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Ann Intern Med. 2016 Feb 2;164(3):146-54. doi: 10.7326/M15-1380. Epub 2016 Jan 19.

Acupuncture for Menopausal Hot Flashes: A Randomized Trial.

Abstract

BACKGROUND:

Hot flashes (HFs) affect up to 75% of menopausal women and pose a considerable health and financial burden. Evidence of acupuncture efficacy as an HF treatment is conflicting.

OBJECTIVE:

To assess the efficacy of Chinese medicine acupuncture against sham acupuncture for menopausal HFs.

DESIGN:

Stratified, blind (participants, outcome assessors, and investigators, but not treating acupuncturists), parallel, randomized, sham-controlled trial with equal allocation. (Australia New Zealand Clinical Trials Registry: ACTRN12611000393954).

SETTING:

Community in Australia.

PARTICIPANTS:

Women older than 40 years in the late menopausal transition or postmenopause with at least 7 moderate HFs daily, meeting criteria for Chinese medicine diagnosis of kidney yin deficiency.

INTERVENTIONS:

10 treatments over 8 weeks of either standardized Chinese medicine needle acupuncture designed to treat kidney yin deficiency or noninsertive sham acupuncture.

MEASUREMENTS:

The primary outcome was HF score at the end of treatment. Secondary outcomes included quality of life, anxiety, depression, and adverse events. Participants were assessed at 4 weeks, the end of treatment, and then 3 and 6 months after the end of treatment. Intention-to-treat analysis was conducted with linear mixed-effects models.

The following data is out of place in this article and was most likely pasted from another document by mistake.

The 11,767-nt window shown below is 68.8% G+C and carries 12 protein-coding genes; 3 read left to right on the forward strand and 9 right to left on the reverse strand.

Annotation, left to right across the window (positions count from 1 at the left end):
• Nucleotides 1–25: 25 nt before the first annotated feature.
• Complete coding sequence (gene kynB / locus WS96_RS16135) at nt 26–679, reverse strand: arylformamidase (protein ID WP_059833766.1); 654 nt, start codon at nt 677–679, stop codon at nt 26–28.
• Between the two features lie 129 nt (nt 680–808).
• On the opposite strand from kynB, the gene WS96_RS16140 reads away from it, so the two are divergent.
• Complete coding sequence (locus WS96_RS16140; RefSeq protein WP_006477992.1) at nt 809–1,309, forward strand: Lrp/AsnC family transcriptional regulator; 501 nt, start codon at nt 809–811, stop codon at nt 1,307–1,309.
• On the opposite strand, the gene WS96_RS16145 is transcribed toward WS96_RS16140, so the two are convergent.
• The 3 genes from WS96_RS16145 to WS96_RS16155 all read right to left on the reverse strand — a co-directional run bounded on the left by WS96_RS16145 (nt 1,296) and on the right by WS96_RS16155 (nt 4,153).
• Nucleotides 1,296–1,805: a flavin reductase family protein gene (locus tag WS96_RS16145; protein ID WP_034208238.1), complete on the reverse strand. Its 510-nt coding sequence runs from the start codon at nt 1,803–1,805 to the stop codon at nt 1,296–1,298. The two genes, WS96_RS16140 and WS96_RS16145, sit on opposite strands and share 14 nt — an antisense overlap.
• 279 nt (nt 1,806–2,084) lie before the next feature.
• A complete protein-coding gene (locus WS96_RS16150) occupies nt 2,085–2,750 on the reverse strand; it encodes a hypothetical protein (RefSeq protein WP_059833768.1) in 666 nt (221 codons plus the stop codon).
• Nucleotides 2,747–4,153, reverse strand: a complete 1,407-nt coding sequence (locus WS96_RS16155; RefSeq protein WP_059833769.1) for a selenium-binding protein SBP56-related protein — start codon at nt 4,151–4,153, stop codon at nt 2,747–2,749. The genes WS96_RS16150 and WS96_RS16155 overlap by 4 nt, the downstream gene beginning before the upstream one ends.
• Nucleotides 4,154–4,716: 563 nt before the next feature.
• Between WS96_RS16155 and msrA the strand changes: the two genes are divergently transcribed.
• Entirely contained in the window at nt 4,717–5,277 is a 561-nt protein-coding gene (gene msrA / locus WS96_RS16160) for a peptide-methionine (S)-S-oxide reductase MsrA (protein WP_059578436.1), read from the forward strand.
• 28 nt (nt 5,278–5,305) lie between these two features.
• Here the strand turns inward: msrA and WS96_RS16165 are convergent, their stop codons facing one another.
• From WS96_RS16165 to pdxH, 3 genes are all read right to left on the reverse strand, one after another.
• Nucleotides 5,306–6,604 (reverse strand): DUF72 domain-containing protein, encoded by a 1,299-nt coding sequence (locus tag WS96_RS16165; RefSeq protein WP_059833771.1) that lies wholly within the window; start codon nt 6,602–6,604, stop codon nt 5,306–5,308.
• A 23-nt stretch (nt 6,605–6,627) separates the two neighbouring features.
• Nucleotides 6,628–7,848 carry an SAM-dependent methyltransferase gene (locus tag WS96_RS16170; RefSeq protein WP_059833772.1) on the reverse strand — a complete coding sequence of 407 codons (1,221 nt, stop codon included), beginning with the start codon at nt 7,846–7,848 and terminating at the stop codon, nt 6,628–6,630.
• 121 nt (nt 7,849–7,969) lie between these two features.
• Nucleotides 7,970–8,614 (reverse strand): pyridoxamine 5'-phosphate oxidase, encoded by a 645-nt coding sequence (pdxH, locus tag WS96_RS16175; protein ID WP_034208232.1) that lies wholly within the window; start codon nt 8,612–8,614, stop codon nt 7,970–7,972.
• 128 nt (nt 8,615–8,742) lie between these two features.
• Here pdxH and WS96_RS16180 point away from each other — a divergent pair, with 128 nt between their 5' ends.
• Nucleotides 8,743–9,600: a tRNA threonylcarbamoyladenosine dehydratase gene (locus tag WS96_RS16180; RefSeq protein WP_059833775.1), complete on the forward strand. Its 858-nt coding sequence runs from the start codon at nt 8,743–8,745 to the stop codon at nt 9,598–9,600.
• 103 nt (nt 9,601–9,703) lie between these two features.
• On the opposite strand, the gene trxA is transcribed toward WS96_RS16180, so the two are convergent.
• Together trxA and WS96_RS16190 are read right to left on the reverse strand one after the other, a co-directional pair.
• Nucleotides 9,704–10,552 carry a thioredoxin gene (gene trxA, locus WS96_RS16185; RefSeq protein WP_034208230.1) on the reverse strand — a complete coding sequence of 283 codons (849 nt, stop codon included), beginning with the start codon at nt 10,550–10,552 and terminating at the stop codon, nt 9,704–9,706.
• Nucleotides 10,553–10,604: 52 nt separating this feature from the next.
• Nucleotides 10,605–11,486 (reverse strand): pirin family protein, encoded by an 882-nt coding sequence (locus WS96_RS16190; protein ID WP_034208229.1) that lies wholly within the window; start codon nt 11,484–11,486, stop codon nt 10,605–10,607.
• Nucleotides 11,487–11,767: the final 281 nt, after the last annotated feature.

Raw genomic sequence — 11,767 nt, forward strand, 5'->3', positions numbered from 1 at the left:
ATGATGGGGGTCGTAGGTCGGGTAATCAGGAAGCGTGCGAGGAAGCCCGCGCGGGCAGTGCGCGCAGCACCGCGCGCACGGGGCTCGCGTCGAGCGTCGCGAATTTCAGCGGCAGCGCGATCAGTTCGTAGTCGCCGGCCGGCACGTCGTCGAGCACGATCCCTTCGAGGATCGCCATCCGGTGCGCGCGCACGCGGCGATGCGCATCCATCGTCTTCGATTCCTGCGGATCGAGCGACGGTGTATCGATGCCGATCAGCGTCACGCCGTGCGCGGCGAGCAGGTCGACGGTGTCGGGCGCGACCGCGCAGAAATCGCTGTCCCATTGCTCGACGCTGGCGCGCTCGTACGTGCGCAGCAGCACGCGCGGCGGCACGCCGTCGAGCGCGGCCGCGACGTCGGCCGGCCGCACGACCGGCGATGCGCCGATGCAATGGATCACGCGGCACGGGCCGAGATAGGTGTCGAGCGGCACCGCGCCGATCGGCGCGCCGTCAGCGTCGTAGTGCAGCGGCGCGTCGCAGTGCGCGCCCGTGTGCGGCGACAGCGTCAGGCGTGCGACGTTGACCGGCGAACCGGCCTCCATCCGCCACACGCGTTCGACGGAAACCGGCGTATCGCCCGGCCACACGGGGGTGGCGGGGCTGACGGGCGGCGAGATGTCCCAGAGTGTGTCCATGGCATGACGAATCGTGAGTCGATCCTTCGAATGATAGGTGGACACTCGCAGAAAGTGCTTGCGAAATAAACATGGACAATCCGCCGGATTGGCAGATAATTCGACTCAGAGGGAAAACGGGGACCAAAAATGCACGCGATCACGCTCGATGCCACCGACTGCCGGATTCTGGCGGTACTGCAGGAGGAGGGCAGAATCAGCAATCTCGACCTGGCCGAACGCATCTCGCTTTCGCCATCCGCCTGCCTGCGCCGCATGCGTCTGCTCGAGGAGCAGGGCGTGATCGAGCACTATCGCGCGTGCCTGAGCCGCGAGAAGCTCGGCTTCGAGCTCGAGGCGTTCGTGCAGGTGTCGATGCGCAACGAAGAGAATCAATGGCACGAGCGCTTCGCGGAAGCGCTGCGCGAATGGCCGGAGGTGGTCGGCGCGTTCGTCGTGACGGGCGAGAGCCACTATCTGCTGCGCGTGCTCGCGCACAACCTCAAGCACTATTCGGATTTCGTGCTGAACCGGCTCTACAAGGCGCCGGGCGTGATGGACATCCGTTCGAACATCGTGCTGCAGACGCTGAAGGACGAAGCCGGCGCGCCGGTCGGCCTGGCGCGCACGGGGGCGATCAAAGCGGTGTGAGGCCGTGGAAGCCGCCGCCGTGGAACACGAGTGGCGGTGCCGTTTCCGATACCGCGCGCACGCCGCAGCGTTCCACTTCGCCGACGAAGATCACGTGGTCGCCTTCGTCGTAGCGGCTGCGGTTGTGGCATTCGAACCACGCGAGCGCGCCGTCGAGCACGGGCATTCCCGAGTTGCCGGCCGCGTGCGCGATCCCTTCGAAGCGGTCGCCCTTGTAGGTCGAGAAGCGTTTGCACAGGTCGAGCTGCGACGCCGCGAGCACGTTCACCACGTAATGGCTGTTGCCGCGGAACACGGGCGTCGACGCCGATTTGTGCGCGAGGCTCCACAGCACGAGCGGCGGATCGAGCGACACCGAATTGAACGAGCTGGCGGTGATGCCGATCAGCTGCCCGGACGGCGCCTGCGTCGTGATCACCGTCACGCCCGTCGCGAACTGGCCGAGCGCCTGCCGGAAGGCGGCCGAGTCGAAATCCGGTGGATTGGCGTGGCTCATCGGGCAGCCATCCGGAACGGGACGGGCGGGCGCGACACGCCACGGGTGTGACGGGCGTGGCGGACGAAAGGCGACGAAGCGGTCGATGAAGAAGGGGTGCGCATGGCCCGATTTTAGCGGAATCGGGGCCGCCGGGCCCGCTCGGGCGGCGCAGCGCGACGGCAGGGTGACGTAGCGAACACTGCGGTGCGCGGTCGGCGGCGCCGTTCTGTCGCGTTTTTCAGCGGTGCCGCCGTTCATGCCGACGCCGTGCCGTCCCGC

RESULTS:

327 women were randomly assigned to acupuncture (n = 163) or sham acupuncture (n = 164). At the end of treatment, 16% of participants in the acupuncture group and 13% in the sham group were lost to follow-up. Mean HF scores at the end of treatment were 15.36 in the acupuncture group and 15.04 in the sham group (mean difference, 0.33 [95% CI, -1.87 to 2.52]; P = 0.77). No serious adverse events were reported.

LIMITATION:

Participants were predominantly Caucasian and did not have breast cancer or surgical menopause.

CONCLUSION:

Chinese medicine acupuncture was not superior to noninsertive sham acupuncture for women with moderately severe menopausal HFs.

PRIMARY FUNDING SOURCE:

National Health and Medical Research Council.

PMID:
26784863
DOI:
10.7326/M15-1380
[Indexed for MEDLINE]
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